Need to Cover Yourself for “Crisis” Changes on a Job Site? Try These Tips (guest post)

Today, we welcome back friend of the blog Christopher G. Hill. 

Chris is a  LEED AP, a Virginia Supreme Court certified mediator, construction lawyer and owner of the Richmond, VA firm, The Law Office of Christopher G. Hill, PC.  Chris authors the Construction Law Musings blog where he discusses legal and policy issues relevant to construction professionals.  

His practice concentrates on mechanic’s liens, contract review and consulting, occupational safety issues (VOSH and OSHA), and risk management for construction professionals.  [His blog, by the way, was an active influence when I was just getting started on my own blogging endeavor.]  Take it away Chris………….

Chris Hill

 

I am always happy to guest post here at Melissa’s blog (despite the fact that she went to a school with the wrong color blue) and she had a great idea for a topic (namely that in the title of this post) so I decided to run with it.  So, without further ado. . .

As construction professionals we’ve all been there.  Something happens on a job site that requires immediate attention and possibly a changed sequence of work or possibly a change to a subcontractor’s scope.  It could be a buried power line that Miss Utility failed to mark properly or an owner that wants a different HVAC configuration at the last minute.  It could also simply be that it rained too much, and work had to slow down.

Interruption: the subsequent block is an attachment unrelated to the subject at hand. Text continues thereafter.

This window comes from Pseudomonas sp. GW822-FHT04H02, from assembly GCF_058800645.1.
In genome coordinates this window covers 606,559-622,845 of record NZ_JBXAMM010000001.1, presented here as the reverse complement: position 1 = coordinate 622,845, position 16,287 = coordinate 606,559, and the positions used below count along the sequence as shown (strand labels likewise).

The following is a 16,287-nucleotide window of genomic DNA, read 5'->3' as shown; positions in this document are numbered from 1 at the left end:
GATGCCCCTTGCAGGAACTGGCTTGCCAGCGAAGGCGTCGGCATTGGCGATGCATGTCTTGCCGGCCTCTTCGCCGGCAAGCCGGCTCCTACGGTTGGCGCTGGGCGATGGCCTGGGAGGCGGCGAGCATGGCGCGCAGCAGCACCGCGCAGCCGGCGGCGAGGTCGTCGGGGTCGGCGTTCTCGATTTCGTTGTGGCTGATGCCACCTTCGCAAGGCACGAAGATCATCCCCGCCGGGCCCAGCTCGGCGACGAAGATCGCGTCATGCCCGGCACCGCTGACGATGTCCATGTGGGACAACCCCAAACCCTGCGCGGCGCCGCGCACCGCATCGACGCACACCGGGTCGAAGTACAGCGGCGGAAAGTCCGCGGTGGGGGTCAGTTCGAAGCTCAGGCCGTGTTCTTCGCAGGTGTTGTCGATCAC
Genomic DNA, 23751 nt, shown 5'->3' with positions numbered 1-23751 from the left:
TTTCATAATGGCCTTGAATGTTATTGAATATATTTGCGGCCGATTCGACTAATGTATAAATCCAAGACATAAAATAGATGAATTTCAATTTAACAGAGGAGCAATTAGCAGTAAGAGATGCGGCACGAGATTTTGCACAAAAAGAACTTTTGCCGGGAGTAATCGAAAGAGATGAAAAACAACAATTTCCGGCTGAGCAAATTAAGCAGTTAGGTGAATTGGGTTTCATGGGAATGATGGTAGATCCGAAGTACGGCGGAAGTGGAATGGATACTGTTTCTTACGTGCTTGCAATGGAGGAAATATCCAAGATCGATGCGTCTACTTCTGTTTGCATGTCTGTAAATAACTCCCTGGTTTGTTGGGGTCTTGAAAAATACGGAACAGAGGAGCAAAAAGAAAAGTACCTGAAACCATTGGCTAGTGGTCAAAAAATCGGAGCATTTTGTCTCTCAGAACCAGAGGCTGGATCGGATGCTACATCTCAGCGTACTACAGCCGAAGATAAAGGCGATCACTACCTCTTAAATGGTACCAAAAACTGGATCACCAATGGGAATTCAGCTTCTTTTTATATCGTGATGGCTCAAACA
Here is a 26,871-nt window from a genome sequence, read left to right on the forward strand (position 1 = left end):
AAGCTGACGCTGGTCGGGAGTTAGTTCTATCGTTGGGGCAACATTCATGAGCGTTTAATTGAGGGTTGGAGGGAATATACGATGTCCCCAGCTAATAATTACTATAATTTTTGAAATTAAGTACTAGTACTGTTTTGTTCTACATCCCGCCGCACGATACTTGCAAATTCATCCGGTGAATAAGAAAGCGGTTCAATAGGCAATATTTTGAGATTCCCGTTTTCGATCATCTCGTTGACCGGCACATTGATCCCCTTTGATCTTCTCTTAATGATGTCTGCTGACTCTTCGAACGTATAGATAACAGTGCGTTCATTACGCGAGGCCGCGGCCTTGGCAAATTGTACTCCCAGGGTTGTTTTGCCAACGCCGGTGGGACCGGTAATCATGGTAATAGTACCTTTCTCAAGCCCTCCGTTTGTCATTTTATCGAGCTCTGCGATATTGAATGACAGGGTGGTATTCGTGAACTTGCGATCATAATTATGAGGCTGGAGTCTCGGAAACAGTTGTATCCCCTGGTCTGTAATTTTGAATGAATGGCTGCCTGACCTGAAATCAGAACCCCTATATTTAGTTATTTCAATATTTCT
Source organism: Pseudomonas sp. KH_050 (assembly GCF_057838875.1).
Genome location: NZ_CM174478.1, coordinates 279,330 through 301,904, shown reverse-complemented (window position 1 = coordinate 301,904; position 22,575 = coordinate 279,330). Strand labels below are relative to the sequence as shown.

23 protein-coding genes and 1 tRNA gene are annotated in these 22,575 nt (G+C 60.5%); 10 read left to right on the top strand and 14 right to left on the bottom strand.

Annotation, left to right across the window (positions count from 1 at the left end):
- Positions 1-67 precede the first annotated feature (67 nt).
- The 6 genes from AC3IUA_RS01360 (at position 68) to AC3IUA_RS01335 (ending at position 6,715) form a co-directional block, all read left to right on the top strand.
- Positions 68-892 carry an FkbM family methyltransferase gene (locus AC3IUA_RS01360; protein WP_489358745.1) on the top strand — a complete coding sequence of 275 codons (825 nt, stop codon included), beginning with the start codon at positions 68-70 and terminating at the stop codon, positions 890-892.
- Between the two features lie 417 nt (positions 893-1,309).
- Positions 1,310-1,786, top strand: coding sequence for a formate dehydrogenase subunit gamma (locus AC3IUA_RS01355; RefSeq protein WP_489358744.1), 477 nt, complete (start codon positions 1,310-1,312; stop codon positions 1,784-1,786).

The above examples are instances of items that are beyond the control of the general contractor or the subcontractors and are the type that require shifts in work schedules and changes in scope that must be dealt with on the fly and require quick decisions and immediate action if the project is to meet any time of completion reasonably close to that which is listed in the contract documents.  It can often seem that there is no time to meet the written change order provisions of any well drafted construction contract.

Of course, failing to get your change orders in writing could lead to a situation that only a construction attorney could love: ambiguity, claims and possible litigation.  So, what do you do in the “heat of battle” when the Owner or General Contractor is pushing for the change and telling you to get it done, we’ll do the paperwork later?  While anything aside from an agreed change order with the signatures of all parties is not ideal, when the circumstances keep this from happening, the following steps can keep you from losing a potential claim:

  1. Use your smartphone.

    We all carry these computers in our pockets that also happen to have an app that works like a phone. USE THEM.  When confronted with this type of situation, send an email (I personally hate texts because they’re hard to use later) with the understanding of the work to be done and either a price change or a statement that a price will be coming later in the day.  Be sure to end the email with something to the effect of “If this is not your understanding, please let me know” so that when you don’t get a reply before starting the new work, you are as covered as possible.